On the distaff side, the cast of Santo and Blue Demon vs. Dracula and the Wolfman features Nubia Martí and María Eugena San Martín. Relative newcomer Martí, generally cast as sweet and innocent young women, has a rather more assertive role in this picture, playing Santo's girlfriend Lina. He repeatedly tries to keep her out of harm's way, but she refuses to stay home and saves Santo's life twice during the movie! (In El increíble Profesor Zovek, 1971, Martí played one of the titular superhero's assistants but was less fortunate, falling prey to a mad doctor who saws off the top of her skull!) María Eugenia San Martín, who made her screen debut in the late 1950s, was a reliable ingenue during the 1960s, but had few screen credits after the early 1970s. She was no stranger to genre films: in addition to Santo and Blue Demon vs. Dracula and the Wolfman, San Martín also worked with Santo in Santo en el misterio de la perla negra (1974, but shot in 1971), and with the Wrestling Women in Las luchadoras contra la momia [The Wrestling Women vs. the Mummy, 1964].

Santo and Blue Demon vs. Dracula and the Wolfman was one of the final Santo movies to be shot at the Churubusco Studios in Mexico City (Santo and Blue Demon vs. Dr. Frankenstein, made a year later, was probably the last), and the production gloss imparted by the facilities and crew at the "STPC studio" (vs. the smaller, STIC-affiliated Estudios América, or the later Santo films shot outside of Mexico) is evident. The makeup for Rufus Rex and his subordinate wolfmen is pretty good, the sets are substantial, the photography and editing are slick. However, the picture has a few problems. A minor sub-plot with gangsters seems out of place, inserted simply to provide the opportunity for an action sequence (this also occurs in Santo contra el estrangulador and La venganza de la Llorona). Conversely, several potentially exciting sequences--Santo killing two werewolves with the Cristaldi dagger and Laura's conversion into a vampire--are only described, not shown.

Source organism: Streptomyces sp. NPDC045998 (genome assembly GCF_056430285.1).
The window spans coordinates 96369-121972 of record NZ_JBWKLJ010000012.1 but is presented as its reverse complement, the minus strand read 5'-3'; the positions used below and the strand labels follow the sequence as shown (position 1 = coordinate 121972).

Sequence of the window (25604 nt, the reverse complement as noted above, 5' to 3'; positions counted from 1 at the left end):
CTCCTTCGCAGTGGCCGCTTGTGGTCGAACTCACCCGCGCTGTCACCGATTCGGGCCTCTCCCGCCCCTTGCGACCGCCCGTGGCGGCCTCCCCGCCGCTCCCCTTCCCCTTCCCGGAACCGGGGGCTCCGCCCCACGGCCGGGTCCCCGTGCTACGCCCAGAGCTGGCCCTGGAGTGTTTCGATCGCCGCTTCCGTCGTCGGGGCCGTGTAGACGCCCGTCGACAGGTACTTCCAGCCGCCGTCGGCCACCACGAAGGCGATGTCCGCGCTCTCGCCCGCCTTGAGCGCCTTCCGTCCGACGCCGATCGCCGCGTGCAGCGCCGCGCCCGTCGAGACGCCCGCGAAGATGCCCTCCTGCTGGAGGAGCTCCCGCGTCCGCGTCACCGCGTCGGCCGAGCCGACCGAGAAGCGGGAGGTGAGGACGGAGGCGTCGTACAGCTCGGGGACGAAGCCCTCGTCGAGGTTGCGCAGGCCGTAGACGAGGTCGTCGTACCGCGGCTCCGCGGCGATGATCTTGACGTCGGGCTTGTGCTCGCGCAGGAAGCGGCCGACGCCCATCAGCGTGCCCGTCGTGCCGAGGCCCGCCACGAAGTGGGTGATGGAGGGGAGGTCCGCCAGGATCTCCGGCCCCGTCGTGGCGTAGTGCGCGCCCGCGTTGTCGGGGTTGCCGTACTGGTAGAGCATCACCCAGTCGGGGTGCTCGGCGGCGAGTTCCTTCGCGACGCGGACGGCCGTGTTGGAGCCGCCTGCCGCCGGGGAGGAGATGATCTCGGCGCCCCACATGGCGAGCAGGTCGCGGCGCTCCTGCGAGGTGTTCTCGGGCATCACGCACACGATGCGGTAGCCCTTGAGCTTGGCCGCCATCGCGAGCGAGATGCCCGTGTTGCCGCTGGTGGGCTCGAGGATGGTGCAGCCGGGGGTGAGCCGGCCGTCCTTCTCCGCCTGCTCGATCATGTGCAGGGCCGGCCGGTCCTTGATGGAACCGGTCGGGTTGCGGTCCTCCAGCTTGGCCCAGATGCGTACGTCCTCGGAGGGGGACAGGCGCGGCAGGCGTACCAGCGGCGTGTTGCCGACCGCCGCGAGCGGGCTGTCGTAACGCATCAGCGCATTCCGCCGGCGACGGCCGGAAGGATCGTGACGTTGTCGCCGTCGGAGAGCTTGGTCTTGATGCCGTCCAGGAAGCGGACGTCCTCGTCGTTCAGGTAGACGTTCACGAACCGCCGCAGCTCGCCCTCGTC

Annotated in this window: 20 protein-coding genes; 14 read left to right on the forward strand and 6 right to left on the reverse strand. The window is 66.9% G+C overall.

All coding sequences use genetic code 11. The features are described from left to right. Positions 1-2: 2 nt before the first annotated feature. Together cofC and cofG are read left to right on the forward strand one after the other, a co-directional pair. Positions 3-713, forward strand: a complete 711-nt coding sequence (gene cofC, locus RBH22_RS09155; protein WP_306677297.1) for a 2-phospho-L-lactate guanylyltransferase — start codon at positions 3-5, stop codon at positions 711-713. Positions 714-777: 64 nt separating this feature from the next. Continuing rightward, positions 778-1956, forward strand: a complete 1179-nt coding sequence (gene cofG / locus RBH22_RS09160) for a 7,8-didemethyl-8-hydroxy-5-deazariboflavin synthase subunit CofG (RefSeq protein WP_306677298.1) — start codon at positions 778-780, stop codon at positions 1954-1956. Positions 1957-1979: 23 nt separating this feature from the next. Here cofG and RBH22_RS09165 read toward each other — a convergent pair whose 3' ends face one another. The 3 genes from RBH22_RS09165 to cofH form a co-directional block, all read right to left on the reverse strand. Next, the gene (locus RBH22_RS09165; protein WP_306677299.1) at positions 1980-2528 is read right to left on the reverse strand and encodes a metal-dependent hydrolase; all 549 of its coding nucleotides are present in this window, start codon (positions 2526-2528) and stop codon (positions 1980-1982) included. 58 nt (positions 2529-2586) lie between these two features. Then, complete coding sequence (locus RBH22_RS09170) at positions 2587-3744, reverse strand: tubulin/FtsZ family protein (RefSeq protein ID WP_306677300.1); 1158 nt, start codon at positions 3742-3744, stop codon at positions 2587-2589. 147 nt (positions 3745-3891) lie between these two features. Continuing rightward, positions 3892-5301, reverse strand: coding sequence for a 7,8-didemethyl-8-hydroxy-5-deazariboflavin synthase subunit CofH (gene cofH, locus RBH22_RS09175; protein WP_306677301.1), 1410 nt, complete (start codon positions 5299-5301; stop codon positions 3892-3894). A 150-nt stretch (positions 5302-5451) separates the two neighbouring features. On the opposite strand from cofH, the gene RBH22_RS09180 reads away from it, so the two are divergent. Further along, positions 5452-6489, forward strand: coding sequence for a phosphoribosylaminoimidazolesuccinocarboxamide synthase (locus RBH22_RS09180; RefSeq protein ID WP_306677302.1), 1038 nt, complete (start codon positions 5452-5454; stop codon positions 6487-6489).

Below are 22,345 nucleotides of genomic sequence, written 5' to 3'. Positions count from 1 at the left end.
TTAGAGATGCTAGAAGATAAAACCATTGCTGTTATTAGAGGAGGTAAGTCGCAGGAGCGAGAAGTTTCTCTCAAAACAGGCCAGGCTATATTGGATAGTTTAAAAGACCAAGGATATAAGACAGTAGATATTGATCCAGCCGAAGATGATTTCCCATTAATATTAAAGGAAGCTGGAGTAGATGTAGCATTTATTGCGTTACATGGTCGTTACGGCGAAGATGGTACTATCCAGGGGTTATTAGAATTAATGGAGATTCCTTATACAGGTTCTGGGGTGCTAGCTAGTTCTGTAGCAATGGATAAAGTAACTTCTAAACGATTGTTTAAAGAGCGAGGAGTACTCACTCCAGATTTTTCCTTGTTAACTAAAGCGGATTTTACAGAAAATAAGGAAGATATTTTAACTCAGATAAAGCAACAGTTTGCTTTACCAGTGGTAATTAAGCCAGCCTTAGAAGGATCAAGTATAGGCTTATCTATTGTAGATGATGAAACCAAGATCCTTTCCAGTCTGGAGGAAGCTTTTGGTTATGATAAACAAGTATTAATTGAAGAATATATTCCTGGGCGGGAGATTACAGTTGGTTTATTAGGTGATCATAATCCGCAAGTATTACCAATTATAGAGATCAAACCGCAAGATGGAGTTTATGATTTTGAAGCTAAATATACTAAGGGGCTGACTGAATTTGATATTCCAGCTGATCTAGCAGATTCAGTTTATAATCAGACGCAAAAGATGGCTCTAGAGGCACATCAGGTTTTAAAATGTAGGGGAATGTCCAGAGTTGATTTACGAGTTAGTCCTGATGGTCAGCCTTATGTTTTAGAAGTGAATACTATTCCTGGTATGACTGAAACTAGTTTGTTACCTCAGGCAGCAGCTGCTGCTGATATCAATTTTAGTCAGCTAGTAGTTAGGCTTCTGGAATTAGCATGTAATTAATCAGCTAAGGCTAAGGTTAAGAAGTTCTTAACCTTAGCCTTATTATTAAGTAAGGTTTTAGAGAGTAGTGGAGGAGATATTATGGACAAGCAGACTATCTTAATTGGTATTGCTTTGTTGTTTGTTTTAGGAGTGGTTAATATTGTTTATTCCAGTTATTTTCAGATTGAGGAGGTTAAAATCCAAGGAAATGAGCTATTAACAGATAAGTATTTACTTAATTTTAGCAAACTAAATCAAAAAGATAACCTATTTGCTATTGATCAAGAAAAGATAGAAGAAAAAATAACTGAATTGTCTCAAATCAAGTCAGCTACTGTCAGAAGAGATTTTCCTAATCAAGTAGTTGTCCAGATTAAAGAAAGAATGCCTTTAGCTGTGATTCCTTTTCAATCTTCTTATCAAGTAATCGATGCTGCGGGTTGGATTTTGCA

Overall, Santo y Blue Demon vs. Drácula y el Hombre Lobo is a well-crafted, colorful horror movie. It's not really atmospheric (being far too brightly-lit and colorful) and it has its faults, but these are certainly outweighed by its advantages. Santo and Lina have a comfortable relationship which is nice to watch: she doesn't hesitate when the crooks in the warehouse get the drop on Santo and Blue Demon, taking decisive action to save them, and silently cheering them on while they fight the gang. After she revives Santo from the gas, he says "You've saved me twice, but now go back to the house and stay safe." She doesn't, of course, following him into the cavern. When he sees her, he says "Well, you found your way down here, so you can find your way out," and he puts her in charge of saving Rosita. Blue Demon is given more to do than in some previous pictures with Santo (there is even a hint that he is romantically interested in Laura, only to have her stolen away by Rufus Rex), and he is certainly treated with respect.

Certainly in the top 10% of Santo's pictures in every category: general entertainment value, production values, and Santo-content.

Posted 16 March 1998 by; revised 11 July 2018.